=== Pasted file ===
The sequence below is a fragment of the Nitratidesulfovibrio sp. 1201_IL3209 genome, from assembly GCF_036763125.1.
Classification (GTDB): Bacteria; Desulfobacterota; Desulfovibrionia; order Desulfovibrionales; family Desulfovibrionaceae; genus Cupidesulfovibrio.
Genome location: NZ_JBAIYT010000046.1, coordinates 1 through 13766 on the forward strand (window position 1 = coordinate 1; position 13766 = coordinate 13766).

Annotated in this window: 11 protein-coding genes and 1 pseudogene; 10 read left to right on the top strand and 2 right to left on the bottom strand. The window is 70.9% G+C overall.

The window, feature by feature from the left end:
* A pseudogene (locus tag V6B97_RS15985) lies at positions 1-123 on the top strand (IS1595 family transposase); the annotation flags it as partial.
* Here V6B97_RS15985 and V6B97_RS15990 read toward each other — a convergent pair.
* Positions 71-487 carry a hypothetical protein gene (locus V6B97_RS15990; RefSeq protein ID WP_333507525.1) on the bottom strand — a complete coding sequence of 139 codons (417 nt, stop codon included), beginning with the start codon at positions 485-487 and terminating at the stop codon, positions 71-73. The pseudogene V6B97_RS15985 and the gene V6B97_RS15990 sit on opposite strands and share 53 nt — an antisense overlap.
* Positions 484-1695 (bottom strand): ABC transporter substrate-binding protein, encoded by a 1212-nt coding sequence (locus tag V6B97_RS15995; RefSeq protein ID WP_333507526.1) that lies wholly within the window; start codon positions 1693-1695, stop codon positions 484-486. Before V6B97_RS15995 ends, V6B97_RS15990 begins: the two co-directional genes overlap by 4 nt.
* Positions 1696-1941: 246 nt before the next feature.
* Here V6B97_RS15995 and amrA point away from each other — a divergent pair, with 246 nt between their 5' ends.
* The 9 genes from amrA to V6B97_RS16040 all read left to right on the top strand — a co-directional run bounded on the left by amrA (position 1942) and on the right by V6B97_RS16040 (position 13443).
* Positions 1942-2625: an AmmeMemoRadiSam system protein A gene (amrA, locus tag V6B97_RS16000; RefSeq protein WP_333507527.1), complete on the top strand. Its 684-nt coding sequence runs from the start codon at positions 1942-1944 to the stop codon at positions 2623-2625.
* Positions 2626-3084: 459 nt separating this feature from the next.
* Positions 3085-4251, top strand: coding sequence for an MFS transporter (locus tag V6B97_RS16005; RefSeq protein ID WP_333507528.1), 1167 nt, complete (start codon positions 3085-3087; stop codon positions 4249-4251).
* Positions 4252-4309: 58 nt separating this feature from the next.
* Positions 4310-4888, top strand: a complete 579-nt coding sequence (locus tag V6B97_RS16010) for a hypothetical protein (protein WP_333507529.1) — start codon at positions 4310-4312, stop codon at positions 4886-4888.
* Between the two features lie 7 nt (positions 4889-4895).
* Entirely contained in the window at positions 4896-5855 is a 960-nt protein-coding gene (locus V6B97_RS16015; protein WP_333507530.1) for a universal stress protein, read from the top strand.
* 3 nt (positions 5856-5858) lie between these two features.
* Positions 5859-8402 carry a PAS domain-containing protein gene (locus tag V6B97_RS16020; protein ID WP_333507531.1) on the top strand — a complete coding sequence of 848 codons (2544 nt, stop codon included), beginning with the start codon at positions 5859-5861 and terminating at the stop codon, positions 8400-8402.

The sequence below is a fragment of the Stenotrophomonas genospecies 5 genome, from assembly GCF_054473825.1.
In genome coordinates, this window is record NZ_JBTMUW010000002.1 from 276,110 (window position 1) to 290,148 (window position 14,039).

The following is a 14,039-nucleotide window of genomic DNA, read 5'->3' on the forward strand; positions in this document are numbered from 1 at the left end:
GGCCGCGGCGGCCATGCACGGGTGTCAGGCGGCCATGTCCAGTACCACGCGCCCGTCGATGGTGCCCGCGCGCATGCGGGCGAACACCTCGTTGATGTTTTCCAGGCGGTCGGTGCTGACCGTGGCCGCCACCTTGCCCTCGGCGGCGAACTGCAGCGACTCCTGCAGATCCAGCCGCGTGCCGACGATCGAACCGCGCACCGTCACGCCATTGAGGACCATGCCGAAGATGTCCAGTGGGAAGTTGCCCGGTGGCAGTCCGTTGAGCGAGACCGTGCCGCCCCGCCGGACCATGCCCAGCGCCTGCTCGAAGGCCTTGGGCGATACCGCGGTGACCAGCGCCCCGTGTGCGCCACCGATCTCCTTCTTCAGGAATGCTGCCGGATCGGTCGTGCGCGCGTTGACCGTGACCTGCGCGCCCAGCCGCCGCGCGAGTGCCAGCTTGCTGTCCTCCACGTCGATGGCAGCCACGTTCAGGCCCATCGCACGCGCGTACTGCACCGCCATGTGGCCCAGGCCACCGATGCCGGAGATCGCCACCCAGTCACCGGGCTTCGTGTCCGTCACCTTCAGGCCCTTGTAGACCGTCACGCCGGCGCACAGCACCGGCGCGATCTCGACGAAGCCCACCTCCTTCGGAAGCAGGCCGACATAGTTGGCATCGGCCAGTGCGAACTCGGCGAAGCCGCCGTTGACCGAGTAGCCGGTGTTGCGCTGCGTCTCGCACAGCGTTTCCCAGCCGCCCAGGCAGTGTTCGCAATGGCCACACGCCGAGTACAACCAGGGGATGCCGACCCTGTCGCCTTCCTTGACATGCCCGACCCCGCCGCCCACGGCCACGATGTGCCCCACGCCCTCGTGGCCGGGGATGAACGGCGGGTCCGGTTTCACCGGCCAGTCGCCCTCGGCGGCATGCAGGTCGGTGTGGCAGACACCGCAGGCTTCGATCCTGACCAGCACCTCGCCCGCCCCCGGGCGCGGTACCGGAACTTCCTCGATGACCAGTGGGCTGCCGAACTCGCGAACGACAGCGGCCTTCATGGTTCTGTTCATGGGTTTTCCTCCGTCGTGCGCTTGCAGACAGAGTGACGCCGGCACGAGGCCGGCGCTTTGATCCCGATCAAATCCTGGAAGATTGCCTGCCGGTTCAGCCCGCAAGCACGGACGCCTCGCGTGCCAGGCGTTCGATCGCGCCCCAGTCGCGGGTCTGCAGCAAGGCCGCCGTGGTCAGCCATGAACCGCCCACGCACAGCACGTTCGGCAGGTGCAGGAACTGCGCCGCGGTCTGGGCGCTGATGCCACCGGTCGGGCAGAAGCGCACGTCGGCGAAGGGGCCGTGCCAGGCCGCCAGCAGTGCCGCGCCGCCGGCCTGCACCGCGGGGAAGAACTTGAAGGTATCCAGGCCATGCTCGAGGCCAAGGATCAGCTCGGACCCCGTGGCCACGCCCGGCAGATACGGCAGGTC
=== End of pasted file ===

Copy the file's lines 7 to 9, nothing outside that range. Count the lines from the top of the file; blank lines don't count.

* Here V6B97_RS15985 and V6B97_RS15990 read toward each other — a convergent pair.
* Positions 71-487 carry a hypothetical protein gene (locus V6B97_RS15990; RefSeq protein ID WP_333507525.1) on the bottom strand — a complete coding sequence of 139 codons (417 nt, stop codon included), beginning with the start codon at positions 485-487 and terminating at the stop codon, positions 71-73. The pseudogene V6B97_RS15985 and the gene V6B97_RS15990 sit on opposite strands and share 53 nt — an antisense overlap.
* Positions 484-1695 (bottom strand): ABC transporter substrate-binding protein, encoded by a 1212-nt coding sequence (locus tag V6B97_RS15995; RefSeq protein ID WP_333507526.1) that lies wholly within the window; start codon positions 1693-1695, stop codon positions 484-486. Before V6B97_RS15995 ends, V6B97_RS15990 begins: the two co-directional genes overlap by 4 nt.